In a recent post by Matt Shipman, "Chart junk? How pictures may help make graphs better", he states, "Some experts describe these graphic embellishments as "chart junk," which they argue detracts from a graph or chart's effectiveness."
The "expert" he is referring to is none other than Edward Tufte, as that is one of his favorite and most-quoted terms.
Having been one of the fortunate ones who have had the opportunity to attend Tufte's seminars and read his books, I can tell you that while he may not condone the practice of gratuitously inserting graphic illustrations into demonstrative exhibits, I do believe he would understand and agree with the principles of proper layout, color usage and contrast to bring out a particular point.
Upon checking his web site, I noticed that he is offering some seminars in the coming weeks. I would strongly encourage anyone involved or interested in visual communication to attend.
I still recall when I found out that my former law firm (Brobeck) was sending me to this course, I was a bit disappointed, not really having an interest in learning more PhotoShop or PowerPoint techniques. In retrospect, I am so glad I was able to attend, and I rely on this material in nearly every trial in which I am involved.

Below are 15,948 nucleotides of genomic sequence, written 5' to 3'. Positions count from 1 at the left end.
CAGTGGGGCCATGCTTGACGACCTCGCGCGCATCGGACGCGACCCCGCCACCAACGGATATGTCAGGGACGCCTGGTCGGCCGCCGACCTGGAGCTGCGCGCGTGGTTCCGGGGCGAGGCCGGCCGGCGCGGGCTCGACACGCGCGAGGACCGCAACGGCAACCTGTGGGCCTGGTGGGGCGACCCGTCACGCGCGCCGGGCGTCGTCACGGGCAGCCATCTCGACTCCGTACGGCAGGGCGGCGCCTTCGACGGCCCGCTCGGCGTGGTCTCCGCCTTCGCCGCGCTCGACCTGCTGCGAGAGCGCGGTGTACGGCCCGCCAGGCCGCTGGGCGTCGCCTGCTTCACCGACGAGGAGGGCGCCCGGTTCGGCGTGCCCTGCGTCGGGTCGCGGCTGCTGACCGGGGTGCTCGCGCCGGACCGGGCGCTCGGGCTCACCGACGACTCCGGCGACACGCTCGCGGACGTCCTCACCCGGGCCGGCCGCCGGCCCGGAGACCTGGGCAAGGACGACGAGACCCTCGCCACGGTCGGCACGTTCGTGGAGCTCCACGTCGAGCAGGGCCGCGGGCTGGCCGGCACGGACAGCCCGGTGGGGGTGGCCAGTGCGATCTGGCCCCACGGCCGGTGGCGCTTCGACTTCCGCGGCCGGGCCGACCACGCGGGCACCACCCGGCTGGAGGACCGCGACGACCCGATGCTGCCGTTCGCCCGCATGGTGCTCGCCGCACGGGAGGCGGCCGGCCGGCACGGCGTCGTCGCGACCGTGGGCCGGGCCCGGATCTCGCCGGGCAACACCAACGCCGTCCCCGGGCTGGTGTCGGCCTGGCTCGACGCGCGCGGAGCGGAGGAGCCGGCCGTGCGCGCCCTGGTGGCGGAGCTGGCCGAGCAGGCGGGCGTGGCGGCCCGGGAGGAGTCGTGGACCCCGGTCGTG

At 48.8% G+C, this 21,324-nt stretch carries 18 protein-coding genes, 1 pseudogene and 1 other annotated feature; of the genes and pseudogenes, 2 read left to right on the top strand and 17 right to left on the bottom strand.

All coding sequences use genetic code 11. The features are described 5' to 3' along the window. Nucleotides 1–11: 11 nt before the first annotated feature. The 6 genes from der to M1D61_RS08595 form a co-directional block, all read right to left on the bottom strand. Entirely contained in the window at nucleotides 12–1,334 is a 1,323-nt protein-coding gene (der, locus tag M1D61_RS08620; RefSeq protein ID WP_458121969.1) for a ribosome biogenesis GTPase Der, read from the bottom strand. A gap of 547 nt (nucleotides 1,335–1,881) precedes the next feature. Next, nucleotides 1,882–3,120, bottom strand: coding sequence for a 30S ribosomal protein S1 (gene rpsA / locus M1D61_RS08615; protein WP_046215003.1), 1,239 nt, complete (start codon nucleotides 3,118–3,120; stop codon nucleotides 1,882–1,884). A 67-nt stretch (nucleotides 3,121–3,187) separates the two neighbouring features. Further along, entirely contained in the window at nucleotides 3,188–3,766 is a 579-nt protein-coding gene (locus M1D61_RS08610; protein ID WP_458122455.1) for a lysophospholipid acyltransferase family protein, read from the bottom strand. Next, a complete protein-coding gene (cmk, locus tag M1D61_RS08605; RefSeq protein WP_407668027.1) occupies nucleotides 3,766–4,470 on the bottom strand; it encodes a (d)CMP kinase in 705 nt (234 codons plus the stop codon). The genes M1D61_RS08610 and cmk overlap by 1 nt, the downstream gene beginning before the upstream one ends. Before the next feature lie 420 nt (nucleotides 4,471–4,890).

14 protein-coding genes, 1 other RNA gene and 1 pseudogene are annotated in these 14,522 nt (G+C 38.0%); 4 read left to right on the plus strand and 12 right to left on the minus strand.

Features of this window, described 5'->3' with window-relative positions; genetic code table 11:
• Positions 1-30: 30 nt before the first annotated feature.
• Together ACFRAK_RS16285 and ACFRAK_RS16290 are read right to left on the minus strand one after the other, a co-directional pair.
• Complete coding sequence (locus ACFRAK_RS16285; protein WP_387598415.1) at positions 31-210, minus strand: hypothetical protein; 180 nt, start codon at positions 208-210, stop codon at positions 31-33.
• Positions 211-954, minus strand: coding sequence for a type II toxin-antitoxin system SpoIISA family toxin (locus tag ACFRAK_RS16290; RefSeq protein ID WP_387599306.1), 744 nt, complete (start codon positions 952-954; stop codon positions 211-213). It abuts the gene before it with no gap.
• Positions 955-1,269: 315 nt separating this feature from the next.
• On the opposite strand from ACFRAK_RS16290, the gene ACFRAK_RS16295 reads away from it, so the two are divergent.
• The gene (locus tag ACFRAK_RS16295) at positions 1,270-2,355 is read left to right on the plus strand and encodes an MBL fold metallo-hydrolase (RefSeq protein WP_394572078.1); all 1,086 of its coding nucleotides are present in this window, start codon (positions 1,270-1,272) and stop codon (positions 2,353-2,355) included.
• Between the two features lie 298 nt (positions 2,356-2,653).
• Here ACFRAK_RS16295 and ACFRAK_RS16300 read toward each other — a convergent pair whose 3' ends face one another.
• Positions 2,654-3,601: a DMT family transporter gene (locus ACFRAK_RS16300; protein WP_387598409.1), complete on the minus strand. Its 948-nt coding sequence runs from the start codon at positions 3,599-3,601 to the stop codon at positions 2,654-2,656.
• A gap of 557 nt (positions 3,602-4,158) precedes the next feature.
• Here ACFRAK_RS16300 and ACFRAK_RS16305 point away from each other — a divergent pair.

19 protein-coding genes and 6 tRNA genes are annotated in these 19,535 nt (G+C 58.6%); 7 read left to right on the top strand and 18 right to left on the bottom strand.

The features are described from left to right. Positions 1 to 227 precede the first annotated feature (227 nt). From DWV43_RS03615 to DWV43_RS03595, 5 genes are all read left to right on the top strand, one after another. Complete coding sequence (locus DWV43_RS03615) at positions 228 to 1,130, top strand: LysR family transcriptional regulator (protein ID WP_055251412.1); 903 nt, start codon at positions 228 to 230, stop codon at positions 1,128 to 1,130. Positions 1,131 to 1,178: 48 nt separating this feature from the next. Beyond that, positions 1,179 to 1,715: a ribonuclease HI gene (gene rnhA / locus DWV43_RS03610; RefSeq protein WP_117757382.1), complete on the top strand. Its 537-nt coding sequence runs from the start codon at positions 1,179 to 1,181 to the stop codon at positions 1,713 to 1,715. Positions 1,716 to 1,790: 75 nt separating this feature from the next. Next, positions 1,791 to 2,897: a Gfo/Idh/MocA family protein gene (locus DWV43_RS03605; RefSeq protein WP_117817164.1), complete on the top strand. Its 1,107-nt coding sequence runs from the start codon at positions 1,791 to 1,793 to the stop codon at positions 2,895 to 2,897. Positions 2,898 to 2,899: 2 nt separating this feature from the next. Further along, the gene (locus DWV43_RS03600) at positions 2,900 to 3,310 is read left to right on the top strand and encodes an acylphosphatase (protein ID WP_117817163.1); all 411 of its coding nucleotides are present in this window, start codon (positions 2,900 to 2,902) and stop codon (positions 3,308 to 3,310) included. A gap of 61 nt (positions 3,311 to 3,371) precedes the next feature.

COURT TECHNOLOGY AND TRIAL PRESENTATION
The Court Technology and Trial Presentation Blawg features articles, reviews and news of interest to lawyers and other legal professionals. This blog is published by Ted Brooks, a Trial Presentation and Legal Technology Consultant, Author and Speaker. High profile trials include the Los Angeles Dodgers McCourt divorce trial (with David Boies), and People v. Robert Blake (with M. Gerald Schwartzbach). Offices are located in Los Angeles and San Francisco. Comments are welcome, but not spam.
All materials © 2013 Ted Brooks, unless otherwise indicated.